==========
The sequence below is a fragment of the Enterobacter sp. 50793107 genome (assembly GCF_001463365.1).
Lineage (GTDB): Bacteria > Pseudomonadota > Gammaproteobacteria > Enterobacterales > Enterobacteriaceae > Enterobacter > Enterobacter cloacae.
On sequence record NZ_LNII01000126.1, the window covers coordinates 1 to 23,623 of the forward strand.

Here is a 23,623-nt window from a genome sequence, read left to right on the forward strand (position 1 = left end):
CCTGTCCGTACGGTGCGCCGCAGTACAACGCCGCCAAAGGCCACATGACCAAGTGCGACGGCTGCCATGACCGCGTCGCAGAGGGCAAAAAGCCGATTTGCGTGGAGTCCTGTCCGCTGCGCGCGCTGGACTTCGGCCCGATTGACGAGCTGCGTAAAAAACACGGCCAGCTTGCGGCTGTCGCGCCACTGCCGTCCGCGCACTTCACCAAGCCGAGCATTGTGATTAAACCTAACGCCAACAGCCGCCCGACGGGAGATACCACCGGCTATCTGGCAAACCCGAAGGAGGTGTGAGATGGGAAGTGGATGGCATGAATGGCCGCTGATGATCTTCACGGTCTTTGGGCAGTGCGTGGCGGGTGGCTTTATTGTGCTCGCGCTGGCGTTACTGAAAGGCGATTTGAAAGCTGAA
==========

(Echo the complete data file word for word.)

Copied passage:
The sequence below is a fragment of the Enterobacter sp. 50793107 genome (assembly GCF_001463365.1).
Lineage (GTDB): Bacteria > Pseudomonadota > Gammaproteobacteria > Enterobacterales > Enterobacteriaceae > Enterobacter > Enterobacter cloacae.
On sequence record NZ_LNII01000126.1, the window covers coordinates 1 to 23,623 of the forward strand.

Here is a 23,623-nt window from a genome sequence, read left to right on the forward strand (position 1 = left end):
CCTGTCCGTACGGTGCGCCGCAGTACAACGCCGCCAAAGGCCACATGACCAAGTGCGACGGCTGCCATGACCGCGTCGCAGAGGGCAAAAAGCCGATTTGCGTGGAGTCCTGTCCGCTGCGCGCGCTGGACTTCGGCCCGATTGACGAGCTGCGTAAAAAACACGGCCAGCTTGCGGCTGTCGCGCCACTGCCGTCCGCGCACTTCACCAAGCCGAGCATTGTGATTAAACCTAACGCCAACAGCCGCCCGACGGGAGATACCACCGGCTATCTGGCAAACCCGAAGGAGGTGTGAGATGGGAAGTGGATGGCATGAATGGCCGCTGATGATCTTCACGGTCTTTGGGCAGTGCGTGGCGGGTGGCTTTATTGTGCTCGCGCTGGCGTTACTGAAAGGCGATTTGAAAGCTGAA